It is important to examine how citizens in Africa perceive how their governments are performing in respect to the war against corruption. In all of Africa, about sixty four percent of the populace are of the opinion that the various African governments are doing a poor job at handling corruption, while only thirty two percent think that the governments are performing fairly or otherwise in the fight against corruption.28 It is submitted therefore that this poor evaluation of Africa’s leaders’ effort at tackling corruption is indicative of the fact that more work need to be done by governments to clean up the public sector and bring corrupt officials to justice.

An examination at country-level evaluation in Africa showed that a small portion of governments are rated as doing well at cleaning up corruption; for example, the citizens of Botswana, Lesotho and Senegal agreed that their governments are doing well in eradicating corruption in their countries.29 Outside of the three preceding African countries, all others scored very poor in terms of percentage in stopping corruption. Madagascar is the worst hit and most critical with ninety percent of the people asserting that the leadership has done either fairly or very badly, reason being that over forty percent of Madagascar budget is lost to corruption. 30

Nigeria is placed at 136th over 178 countries (Transparency International, 2017),31 South Africa, ranked 54 of the 178 countries,32 Zimbabwe, ranked 156th over 175 countries in Transparency International 2014 Corruption Perceptions Index,33 Liberia, ranked as 75th least corrupt out of 176 in the world and 11th in Africa ,34 and in the Benin Republic,35 only about 45% of the Beninese believed that the government is performing below expectation in respect of corruption.

3 African Union anti-corruption legal documents

The African Union and the Regional Economic Communities have tried to address corruption in Africa and in its Agenda 2063, the African Union desires an Africa where corruption will be history.36 In line with the AU Agenda 2063 with a view to eradicating corruption in Africa, the Convention on Preventing and Combating Corruption was adopted in 2003 and became operational in 2006.37 The 2006 Convention created the African Union Advisory Board on Corruption.38 The Board inter alia is saddled with the responsibility of promoting the adoption and application of anti-corruption measures in African countries and further render advise to governments on how to deal with corruption challenges at the national level.39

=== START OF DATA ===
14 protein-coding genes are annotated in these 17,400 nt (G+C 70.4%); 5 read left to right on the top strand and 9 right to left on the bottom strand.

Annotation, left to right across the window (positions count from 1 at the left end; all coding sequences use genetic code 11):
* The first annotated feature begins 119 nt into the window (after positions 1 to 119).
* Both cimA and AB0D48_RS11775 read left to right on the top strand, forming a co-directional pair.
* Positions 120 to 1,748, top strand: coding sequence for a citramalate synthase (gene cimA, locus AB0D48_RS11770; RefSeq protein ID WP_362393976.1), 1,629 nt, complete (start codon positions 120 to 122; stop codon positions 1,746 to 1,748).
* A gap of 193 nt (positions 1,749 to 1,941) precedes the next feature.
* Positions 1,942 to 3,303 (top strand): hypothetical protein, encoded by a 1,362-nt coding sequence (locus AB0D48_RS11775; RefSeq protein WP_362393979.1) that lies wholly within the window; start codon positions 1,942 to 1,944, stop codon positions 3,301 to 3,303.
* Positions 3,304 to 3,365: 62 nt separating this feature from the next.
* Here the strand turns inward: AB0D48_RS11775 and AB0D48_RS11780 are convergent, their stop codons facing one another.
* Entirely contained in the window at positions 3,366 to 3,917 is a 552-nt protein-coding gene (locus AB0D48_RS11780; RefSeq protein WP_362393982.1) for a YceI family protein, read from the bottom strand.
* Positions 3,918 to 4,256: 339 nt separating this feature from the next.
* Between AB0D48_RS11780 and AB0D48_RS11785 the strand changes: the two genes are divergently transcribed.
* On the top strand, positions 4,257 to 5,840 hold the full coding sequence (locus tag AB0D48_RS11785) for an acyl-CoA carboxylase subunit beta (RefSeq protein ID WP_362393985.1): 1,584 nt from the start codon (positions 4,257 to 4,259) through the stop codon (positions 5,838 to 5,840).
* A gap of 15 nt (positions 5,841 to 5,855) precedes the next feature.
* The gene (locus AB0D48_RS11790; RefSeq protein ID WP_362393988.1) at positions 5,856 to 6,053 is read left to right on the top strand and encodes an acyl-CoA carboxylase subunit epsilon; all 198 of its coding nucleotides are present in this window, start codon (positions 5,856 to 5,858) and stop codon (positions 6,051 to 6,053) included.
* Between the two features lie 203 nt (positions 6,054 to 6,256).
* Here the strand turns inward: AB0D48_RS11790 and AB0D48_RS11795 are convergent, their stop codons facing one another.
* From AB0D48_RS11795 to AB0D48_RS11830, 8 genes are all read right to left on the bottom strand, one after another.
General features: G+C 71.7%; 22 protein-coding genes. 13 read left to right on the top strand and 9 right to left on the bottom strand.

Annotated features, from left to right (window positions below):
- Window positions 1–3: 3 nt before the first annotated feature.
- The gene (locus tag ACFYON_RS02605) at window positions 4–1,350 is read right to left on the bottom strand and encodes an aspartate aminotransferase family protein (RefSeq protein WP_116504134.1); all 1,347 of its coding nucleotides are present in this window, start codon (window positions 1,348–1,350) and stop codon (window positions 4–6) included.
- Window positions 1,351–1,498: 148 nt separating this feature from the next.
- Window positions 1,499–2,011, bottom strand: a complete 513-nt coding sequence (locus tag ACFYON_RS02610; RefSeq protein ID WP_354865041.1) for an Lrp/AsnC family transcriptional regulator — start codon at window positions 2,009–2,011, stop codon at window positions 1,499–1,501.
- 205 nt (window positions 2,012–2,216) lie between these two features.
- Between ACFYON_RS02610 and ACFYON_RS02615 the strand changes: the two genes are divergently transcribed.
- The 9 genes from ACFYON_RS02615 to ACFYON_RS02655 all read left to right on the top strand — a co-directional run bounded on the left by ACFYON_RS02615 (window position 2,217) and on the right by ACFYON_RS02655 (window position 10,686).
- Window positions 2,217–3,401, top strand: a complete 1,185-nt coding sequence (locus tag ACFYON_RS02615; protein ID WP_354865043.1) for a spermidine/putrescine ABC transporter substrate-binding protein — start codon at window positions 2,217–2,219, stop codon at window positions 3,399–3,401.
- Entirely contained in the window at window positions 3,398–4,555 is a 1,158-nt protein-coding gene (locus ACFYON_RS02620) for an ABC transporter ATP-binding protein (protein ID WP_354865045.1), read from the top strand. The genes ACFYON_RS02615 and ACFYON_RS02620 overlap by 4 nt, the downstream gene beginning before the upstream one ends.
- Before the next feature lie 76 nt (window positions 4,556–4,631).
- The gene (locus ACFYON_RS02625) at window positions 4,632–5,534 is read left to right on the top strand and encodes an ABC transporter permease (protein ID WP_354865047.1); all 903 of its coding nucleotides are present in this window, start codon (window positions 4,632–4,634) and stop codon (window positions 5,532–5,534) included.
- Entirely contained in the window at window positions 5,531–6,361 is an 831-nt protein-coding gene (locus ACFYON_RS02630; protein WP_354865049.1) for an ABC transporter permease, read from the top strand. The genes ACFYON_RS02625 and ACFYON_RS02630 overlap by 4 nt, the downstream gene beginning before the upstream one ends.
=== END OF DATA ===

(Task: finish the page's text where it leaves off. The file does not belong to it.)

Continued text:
In addition to the AU Convention 2006, the following legal instruments were introduced to compliment the Convention. The African Charter on Democracy, Elections and Governance;40 the African Union Convention on Values and Principles of Public Service and Administration;41 the African Charter on the Values and Principles of Decentralisation, Local Governance and Local Development;42 and; the African Union Declaration on the Principles Governing Democratic Elections in Africa. 43

The Economic Community of West African States Protocol on the Fight against Corruption,44 and the Southern African Development Community Protocol Against Corruption,45 were also adopted at the regional level. It is submitted at this juncture that all of these instruments on corruption are intended to yield positive outcomes in the pursuit of AU Agenda 2063; however, the task remains on how to ensure the continental principles enshrined in these legal frameworks are achieved through efficacious and constructive implementation by African countries who are signatories to these statutes.The political will to combat the monster called corruption is a vital and critical instrumentality in effective implementation. The quantum of laws do not deter corruption, it is the will and commitment by public officer bearers that can eradicate this social evil from the African societies.To corroborate this assertion, President Buhari opined that:

“In Nigeria, there are enough laws, rules, regulations on good governance, anti-corruption commissions and agencies and there is perhaps no need for more. What is required, is to strengthen, adequately fund and motivate existing institutions to do their jobs.”46

4 Corruption in South Africa